To Komunyakaa, the poem is a mechanism for self-discovery, a means by which both the poet and the reader can probe the outer layers of any experience with the intention of arriving at some core meaning.Tags: How Do U Say Homework In SpanishMultinational Corporation EssayEssay On The Movie American History XCounter Argument Essay TopicsAssessing EssayTrinity University Essay QuestionDissertation Prospectus TemplateComparing EssaysCompare And Contrast Essay Examples Middle SchoolHow To Conclude A College Essay
What results is the “neon vernacular” that Komunyakaa refers to in the title of his first edition of collected poems, a poetic language that illuminates meaning by expanding the linguistic options, the word choices, at the poet’s disposal.
Furthermore, Komunyakaa is adept at incorporating in his generally spare poems references, especially to musical culture, that amplify meaning through rich associations.
In the second stanza of his poem “Sunday Afternoons,” for example, Komunyakaa layers simile upon simile to capture a couple’s confrontation with the unexpected consequence of their acting upon their sexual desires; one moment they “were drunk and brave as birds diving through saw vines” and the next moment they are counting “speckled eggs, blue as rage.” Dien Cai Dau First published: 1988 Type of work: Poetry are arranged to follow the trajectory of a single black soldier’s experience of the Vietnam conflict from the moment that he suddenly finds himself dropped in the middle of the action to his homecoming and subsequent visit to the war memorial in Washington, D. Komunyakaa’s initial military assignment in Vietnam consisted of frontline reporting.
In so many ways, his dual roles as eyewitness and journalist prepared him for the eventual task, long after the fact, of trying to make sense of an experience that may, in the final analysis, never be fully understood.
Further along in the poem he says “Believe it when you see it” (Line 7), which gives the reader insight to some of Turners experiences in the war.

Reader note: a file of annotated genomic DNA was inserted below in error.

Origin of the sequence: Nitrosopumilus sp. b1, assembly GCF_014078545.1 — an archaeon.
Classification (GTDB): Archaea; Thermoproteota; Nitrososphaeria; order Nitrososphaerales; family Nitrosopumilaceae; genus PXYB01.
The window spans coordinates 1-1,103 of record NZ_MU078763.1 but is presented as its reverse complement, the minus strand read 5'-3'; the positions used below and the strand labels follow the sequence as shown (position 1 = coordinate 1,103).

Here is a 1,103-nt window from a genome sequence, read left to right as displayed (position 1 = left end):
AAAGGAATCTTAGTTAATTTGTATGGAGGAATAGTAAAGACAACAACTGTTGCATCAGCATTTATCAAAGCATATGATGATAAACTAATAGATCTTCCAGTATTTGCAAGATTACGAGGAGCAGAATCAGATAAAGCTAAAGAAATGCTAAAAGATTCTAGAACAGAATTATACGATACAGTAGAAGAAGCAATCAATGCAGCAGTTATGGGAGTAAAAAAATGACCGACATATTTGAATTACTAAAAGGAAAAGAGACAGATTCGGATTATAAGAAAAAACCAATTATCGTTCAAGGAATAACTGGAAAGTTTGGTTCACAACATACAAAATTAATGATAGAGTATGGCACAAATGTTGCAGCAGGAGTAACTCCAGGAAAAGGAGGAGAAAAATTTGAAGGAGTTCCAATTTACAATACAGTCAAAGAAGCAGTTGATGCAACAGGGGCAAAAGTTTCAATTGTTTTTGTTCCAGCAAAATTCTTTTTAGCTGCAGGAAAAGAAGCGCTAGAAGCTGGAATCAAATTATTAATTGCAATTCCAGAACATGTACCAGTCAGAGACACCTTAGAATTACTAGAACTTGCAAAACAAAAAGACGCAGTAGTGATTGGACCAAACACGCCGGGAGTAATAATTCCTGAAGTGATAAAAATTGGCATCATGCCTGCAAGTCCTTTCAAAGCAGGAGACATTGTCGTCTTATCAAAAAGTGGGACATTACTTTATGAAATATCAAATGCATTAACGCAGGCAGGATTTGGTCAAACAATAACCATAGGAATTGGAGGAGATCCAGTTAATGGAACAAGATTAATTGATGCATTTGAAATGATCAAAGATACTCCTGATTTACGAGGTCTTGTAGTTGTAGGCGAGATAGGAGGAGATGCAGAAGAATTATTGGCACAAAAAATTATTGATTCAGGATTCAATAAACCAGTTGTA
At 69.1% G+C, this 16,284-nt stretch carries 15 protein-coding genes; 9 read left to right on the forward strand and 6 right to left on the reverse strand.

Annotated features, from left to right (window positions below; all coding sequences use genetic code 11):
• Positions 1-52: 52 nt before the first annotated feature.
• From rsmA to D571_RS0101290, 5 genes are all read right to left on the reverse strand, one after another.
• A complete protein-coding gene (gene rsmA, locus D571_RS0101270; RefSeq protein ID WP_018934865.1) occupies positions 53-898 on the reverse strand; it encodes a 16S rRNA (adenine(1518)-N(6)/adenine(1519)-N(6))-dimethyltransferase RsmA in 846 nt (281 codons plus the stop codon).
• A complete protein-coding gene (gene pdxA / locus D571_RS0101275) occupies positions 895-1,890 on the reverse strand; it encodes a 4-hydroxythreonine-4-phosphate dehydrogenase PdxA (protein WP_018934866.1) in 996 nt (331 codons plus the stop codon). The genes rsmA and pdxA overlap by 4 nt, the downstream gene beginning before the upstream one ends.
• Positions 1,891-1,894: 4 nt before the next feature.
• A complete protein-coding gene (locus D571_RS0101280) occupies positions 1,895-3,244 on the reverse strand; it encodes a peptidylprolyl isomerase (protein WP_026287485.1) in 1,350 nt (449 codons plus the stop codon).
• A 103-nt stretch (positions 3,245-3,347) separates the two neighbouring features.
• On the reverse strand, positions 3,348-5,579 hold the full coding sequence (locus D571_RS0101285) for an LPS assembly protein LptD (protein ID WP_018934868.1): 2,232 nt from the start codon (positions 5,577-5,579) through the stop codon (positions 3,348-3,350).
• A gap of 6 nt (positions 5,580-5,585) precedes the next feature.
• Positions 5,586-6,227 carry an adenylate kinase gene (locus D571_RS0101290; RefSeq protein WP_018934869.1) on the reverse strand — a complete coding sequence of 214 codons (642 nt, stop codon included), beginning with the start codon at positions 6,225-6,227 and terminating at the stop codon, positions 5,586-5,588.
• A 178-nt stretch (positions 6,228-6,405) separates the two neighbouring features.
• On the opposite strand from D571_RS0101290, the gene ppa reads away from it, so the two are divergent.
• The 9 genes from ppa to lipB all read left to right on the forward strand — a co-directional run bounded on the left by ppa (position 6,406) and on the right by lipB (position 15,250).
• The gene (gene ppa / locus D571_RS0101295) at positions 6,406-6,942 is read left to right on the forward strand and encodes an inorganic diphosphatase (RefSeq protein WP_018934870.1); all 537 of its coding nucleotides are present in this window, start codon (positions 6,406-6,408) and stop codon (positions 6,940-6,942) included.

There are always stories in the news about the war; some so outrageous it’s hard to actually take in.Indeed, the poet’s evolving vision became increasingly marked by a rich interplay of past and present, of the history and culture of the United States and those of other lands.Very often Komunyakaa’s poetic inquiries into the nature of identity and experience are retrospective.In the poem “My Father’s Love Letters,” for example, the poet confesses his desire to slip a warning into the note he writes to his mother on behalf of his illiterate father that “Mary Lou Williams’ ’Polka Dots & Moonbeams’/ Never made the swelling go down.” This 1940 ballad, written by the team of Johnny Burke and Jimmy Van Heusen but whose performance by African American jazz vocalist Mary Lou Williams is remembered by the poet, captures the euphoria of a young couple’s first dance; its romantic imagery stands in sharp contrast to the bleak reality of a marriage after the magic wears off.The line also highlights the conflict between the boy’s desire to assist his father in his quest to lure his wife back to him despite his past history of physical abuse and his simultaneous wish that his mother would keep her present distance and stay safe.Thesis Statement: * Topic- Yusef Komunyakaa “Facing It” * Critical Opinion-Viewing the Vietnam Veterans Memorial often brings back many real and uneasy memories for a Vietnam Veteran. The experience of being there, seeing first-hand the atrocities of war. As these things are relived, the experiences, while old, become new again. “The booby trap’s white flash” (Komunyakaa 847) that killed Andrew Johnson.The first poem in this volume, “Camouflaging the Chimera,” focuses on the soldier’s desire to blend into the landscape in order to conceal himself from the enemy and to carry out his murderous mission. Ciara Desmond In the poem “Facing It” by Yusef Komunyakaa, the speaker is remembering his experiences in the Vietnam War and all the soldiers whose lives were lost.The tone of the poem is very emotional, combining the speakers fear and sadness for what was and what could have been as he reads the names on the wall. I’m flesh.”(Line 5), he is comparing two things that are very different to one another.His vulnerability is illustrated as he says “I said I wouldn't, dammit: No tears. Stone is perceived as a strong, indestructible object where as flesh is easily penetrated and weak.